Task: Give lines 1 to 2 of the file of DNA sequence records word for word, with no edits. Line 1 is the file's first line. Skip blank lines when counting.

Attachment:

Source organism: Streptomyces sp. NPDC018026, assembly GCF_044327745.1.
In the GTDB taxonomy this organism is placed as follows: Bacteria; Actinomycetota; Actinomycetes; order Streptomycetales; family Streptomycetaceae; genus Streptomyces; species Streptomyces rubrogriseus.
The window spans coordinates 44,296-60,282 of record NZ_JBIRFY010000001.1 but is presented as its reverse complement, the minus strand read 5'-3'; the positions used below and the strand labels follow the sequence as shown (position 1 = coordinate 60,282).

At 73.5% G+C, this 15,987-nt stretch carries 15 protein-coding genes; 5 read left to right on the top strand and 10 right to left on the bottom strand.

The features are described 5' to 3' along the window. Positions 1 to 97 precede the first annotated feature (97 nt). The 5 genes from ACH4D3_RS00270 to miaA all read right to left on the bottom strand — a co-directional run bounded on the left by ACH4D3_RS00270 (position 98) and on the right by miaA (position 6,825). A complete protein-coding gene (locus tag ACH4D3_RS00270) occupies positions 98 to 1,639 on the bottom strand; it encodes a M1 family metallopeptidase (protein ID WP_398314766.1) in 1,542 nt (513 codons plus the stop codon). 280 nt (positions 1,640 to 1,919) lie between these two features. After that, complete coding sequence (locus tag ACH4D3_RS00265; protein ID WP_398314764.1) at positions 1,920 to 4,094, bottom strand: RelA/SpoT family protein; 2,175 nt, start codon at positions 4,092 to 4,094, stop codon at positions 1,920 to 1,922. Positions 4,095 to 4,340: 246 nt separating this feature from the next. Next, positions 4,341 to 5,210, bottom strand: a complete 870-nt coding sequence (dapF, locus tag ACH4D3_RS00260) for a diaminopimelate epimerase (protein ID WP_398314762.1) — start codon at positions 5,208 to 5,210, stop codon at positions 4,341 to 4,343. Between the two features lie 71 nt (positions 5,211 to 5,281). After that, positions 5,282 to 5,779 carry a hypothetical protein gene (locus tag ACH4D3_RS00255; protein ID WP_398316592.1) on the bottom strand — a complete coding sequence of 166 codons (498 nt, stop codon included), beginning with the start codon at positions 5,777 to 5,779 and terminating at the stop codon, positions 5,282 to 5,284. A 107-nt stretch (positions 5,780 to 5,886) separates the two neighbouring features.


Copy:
Source organism: Streptomyces sp. NPDC018026, assembly GCF_044327745.1.
In the GTDB taxonomy this organism is placed as follows: Bacteria; Actinomycetota; Actinomycetes; order Streptomycetales; family Streptomycetaceae; genus Streptomyces; species Streptomyces rubrogriseus.